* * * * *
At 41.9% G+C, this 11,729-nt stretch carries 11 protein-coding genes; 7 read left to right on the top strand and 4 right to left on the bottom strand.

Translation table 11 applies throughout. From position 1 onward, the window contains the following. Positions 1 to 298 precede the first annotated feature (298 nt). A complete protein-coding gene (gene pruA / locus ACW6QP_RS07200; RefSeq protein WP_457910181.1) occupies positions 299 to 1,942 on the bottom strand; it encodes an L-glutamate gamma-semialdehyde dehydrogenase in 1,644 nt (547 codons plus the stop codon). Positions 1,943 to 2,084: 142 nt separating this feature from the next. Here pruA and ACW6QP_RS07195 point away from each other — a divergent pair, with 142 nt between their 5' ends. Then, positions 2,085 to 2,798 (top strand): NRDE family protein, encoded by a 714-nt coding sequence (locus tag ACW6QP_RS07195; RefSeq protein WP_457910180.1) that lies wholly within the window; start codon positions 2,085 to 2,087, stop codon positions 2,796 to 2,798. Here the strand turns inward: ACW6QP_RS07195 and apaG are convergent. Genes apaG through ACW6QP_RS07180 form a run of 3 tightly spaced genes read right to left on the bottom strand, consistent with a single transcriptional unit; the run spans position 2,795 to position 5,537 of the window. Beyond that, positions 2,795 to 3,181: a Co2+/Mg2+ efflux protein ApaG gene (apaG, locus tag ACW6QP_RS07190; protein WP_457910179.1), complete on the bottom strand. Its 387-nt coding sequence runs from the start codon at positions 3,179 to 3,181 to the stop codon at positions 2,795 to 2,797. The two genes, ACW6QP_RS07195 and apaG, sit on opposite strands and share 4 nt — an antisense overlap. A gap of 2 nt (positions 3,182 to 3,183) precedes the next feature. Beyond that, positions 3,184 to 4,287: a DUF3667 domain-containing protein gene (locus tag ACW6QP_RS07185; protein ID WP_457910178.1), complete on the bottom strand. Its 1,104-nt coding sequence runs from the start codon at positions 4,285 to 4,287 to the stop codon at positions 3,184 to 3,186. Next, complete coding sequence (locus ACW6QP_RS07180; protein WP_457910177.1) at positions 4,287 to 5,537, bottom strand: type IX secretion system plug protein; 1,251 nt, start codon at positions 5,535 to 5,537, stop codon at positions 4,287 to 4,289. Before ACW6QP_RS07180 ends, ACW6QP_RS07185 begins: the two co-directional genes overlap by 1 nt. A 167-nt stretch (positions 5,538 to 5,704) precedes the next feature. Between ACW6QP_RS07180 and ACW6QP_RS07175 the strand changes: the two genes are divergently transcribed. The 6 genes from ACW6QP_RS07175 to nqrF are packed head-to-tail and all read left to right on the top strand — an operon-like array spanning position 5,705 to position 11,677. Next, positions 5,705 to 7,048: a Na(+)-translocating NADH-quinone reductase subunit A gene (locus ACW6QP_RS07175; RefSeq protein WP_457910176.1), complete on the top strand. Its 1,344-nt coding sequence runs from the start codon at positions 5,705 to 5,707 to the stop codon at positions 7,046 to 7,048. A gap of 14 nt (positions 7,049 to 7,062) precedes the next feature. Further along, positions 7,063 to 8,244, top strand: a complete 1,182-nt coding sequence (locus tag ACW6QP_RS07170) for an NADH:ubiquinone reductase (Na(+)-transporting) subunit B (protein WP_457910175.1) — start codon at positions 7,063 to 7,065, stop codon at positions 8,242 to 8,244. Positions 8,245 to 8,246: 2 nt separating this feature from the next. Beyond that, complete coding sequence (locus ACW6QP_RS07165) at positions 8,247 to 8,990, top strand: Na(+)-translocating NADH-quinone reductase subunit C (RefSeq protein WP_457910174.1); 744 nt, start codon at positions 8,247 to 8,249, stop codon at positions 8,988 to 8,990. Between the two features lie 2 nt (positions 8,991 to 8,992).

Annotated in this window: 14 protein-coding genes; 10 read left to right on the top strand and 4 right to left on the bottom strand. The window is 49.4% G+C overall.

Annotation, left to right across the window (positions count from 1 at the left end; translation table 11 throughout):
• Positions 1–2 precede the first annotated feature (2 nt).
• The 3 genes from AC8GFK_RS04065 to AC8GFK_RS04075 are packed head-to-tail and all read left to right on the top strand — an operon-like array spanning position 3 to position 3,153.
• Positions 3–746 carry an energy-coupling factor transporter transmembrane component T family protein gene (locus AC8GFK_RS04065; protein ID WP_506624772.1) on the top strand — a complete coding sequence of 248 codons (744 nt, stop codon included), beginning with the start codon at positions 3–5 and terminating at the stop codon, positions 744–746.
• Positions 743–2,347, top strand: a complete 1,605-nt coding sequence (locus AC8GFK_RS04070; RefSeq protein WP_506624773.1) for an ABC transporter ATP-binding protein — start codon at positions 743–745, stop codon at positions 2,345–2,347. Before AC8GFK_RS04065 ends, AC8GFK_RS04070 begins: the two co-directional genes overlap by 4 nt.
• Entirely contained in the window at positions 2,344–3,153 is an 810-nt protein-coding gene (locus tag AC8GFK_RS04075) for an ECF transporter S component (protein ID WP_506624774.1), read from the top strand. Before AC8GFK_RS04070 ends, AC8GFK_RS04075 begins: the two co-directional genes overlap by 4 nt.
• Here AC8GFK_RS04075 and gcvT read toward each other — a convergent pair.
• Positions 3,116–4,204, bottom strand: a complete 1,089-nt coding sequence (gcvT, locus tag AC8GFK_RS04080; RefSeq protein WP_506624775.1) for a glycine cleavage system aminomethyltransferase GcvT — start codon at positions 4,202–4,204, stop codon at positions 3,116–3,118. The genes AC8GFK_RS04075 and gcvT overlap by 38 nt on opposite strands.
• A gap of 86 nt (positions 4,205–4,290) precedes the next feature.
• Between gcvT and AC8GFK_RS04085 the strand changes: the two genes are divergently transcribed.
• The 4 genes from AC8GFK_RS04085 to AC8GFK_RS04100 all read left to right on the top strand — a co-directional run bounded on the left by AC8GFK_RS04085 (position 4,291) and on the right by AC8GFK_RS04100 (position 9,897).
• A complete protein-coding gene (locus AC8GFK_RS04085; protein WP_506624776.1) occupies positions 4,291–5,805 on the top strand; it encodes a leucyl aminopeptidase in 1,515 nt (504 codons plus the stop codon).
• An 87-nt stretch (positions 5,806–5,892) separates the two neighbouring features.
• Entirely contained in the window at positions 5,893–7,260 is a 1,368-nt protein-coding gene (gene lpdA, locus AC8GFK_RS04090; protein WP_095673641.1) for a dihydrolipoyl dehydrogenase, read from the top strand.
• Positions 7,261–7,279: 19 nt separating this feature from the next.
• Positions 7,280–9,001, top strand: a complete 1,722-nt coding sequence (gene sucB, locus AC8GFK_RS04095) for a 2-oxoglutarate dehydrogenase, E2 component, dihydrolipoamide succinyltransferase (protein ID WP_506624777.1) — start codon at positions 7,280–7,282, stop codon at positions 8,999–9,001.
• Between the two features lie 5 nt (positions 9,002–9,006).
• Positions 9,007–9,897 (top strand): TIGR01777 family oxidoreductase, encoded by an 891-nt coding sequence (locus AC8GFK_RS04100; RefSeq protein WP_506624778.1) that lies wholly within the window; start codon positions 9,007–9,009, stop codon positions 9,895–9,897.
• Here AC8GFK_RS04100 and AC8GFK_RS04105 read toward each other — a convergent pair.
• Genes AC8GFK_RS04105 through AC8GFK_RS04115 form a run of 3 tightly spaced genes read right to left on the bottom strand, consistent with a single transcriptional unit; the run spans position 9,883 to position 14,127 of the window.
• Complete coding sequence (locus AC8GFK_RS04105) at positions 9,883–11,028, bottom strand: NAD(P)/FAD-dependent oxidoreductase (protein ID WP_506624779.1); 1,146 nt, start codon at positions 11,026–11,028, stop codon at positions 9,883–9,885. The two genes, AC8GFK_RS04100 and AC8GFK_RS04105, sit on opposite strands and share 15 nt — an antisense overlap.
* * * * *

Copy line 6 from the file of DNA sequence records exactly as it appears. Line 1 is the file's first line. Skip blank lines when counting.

• The 3 genes from AC8GFK_RS04065 to AC8GFK_RS04075 are packed head-to-tail and all read left to right on the top strand — an operon-like array spanning position 3 to position 3,153.